HiColor is a program for converting images to 15- and 16-bit RGB color, the color depth of old display modes known as “high color”. In 15-bit mode images have 5 bits for each of red, green, and blue, and the last bit is reserved. In 16-bit mode green, the color the human eye is generally most sensitive to, gets 6 bits.
I wrote this program because I wanted to create images with the characteristic high-color look, and nothing seemed to support high color. It implements its own simple file format and converts between this format and PNG. It can also convert normal PNG to normal 32-bit PNG with only high color color values. (This simulates a roundtrip through HiColor without creating a temporary file.) To reduce the quantization error (the difference between the original and the high-color pixel), HiColor uses the Bayer ordered dithering algorithm, which historical software and hardware used for dithering in high color modes. Dithering can be disabled with a command line flag. HiColor files have the extension
.hi5 for 15-bit and
.hi6 for 16-bit.
Quantized images compress better when their originals, so HiColor may serve as a less-lossy alternative to the 256-color pngquant. Quantizing a PNG file to PNG preserves transparency (but does not quantize the alpha channel). Conversion to and from the HiColor format does not preserve transparency.
The program is written in C with minimal dependencies and builds as a static binary by default. It works at least on Linux and Windows 98 Second Edition, 2000 Service Pack 4, XP, and 7.
Known bugs and limitations
PNG file size
PNG files HiColor produces are unoptimized. Run them through OptiPNG.
Right now repeated conversion to
.hic and repeated quantization cause (capped) generation loss when dithering is enabled (by default). There is no such generation loss without the dithering. I am not sure whether to fix this or to keep it for artistic use. I think the effect looks cool on colorful high-contrast anime-style images, making them resemble PC-98 art. The example below illustrates a best-case scenario. It converged (stopped changing) after 50 generations. Most anime images won't look this good.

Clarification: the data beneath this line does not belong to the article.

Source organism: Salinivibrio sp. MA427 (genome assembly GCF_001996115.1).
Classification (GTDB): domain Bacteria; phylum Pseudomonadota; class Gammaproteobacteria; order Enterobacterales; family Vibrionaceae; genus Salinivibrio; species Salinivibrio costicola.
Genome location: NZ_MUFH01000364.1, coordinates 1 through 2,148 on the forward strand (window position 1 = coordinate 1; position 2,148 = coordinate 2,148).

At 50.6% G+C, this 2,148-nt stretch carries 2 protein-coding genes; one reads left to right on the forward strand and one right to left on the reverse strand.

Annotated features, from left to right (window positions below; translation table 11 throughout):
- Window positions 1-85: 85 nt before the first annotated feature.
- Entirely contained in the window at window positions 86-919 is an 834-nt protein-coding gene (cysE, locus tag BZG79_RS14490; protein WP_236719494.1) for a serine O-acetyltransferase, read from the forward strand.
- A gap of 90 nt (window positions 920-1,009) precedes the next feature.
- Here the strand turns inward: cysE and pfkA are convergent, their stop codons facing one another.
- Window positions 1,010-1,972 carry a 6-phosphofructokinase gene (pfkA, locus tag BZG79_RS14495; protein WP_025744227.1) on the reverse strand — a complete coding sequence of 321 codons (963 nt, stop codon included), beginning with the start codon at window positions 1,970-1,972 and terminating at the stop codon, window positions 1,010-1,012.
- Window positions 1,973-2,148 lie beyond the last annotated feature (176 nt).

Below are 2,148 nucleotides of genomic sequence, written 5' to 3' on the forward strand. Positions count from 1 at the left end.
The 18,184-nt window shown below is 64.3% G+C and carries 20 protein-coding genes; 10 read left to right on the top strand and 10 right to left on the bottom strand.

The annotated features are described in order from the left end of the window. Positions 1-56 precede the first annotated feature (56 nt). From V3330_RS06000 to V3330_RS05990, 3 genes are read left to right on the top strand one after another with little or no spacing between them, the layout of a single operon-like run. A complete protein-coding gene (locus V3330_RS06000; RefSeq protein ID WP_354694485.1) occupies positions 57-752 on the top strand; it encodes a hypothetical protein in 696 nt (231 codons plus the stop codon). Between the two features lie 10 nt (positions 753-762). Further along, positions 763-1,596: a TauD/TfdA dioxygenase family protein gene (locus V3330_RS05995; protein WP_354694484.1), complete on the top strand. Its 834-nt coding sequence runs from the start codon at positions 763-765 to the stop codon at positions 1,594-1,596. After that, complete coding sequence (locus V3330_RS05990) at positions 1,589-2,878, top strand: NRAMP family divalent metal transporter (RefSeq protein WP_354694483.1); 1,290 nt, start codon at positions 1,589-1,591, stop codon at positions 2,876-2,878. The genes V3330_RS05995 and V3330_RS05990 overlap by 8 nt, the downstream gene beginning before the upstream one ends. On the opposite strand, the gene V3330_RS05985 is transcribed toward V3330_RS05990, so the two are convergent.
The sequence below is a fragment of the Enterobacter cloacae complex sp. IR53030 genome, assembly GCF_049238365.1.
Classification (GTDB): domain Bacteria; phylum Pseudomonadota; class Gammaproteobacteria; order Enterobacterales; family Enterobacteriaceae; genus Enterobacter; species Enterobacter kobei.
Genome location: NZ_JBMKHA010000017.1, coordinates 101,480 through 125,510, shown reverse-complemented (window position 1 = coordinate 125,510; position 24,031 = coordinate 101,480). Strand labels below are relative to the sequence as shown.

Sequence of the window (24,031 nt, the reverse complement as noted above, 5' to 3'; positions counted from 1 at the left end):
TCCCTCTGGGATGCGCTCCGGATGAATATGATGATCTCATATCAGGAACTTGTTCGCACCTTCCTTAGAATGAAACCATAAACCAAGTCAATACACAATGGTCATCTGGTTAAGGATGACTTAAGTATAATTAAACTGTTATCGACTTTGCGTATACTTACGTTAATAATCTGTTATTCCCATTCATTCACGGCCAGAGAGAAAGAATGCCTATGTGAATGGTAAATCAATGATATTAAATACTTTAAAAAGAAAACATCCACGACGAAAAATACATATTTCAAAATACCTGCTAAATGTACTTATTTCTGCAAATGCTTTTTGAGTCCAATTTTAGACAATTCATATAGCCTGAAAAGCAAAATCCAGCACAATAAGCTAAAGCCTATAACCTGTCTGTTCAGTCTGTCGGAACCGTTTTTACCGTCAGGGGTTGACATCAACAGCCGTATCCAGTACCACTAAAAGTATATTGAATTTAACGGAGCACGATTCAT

(Cropped from a piece by Suparu. I believe this is fair use, but I'll remove this picture if you own it and ask.)
Photos suffer more than artwork. They work best when they are high-contrast with a lot of neon.
HiColor has a Git-style CLI.
decode convert images between PNG and HiColor's own image format.
quantize round-trips an image through the converter and outputs a normal PNG. Use it to create images that look high-color but aren't.
info displays information about a HiColor file: version (
5 for 15-bit or
6 for 16), width, and height.
HiColor Create 15/16-bit color RGB images. usage: hicolor (encode|decode|quantize) [options] src [dest] hicolor info file hicolor version hicolor help options: -5, --15-bit 15-bit color -6, --16-bit 16-bit color -n, --no-dither Do not dither the image
sudo apt install -y build-essential graphicsmagick tclsh make test
Cross-compiling for Windows
The following commands build a 32-bit executable for Windows.
sudo apt install -y build-essential gcc-mingw-w64-i686 make hicolor.exe # Wine, Tcl, and GraphicsMagick are needed only for testing. sudo apt install -y graphicsmagick tclsh wine make test-wine
cute_png is copyright (c) 2019 Randy Gaul and is licensed under the zlib license.
Photos from Unsplash
Building photo with a plane from Bordeaux (
bordeaux-15bit.png) by olaf wisser.
NYC photo (
nyc-15bit-gen-100.png) by Phi Tran.
Portland photo (
tests/photo.png) by Orlova Maria.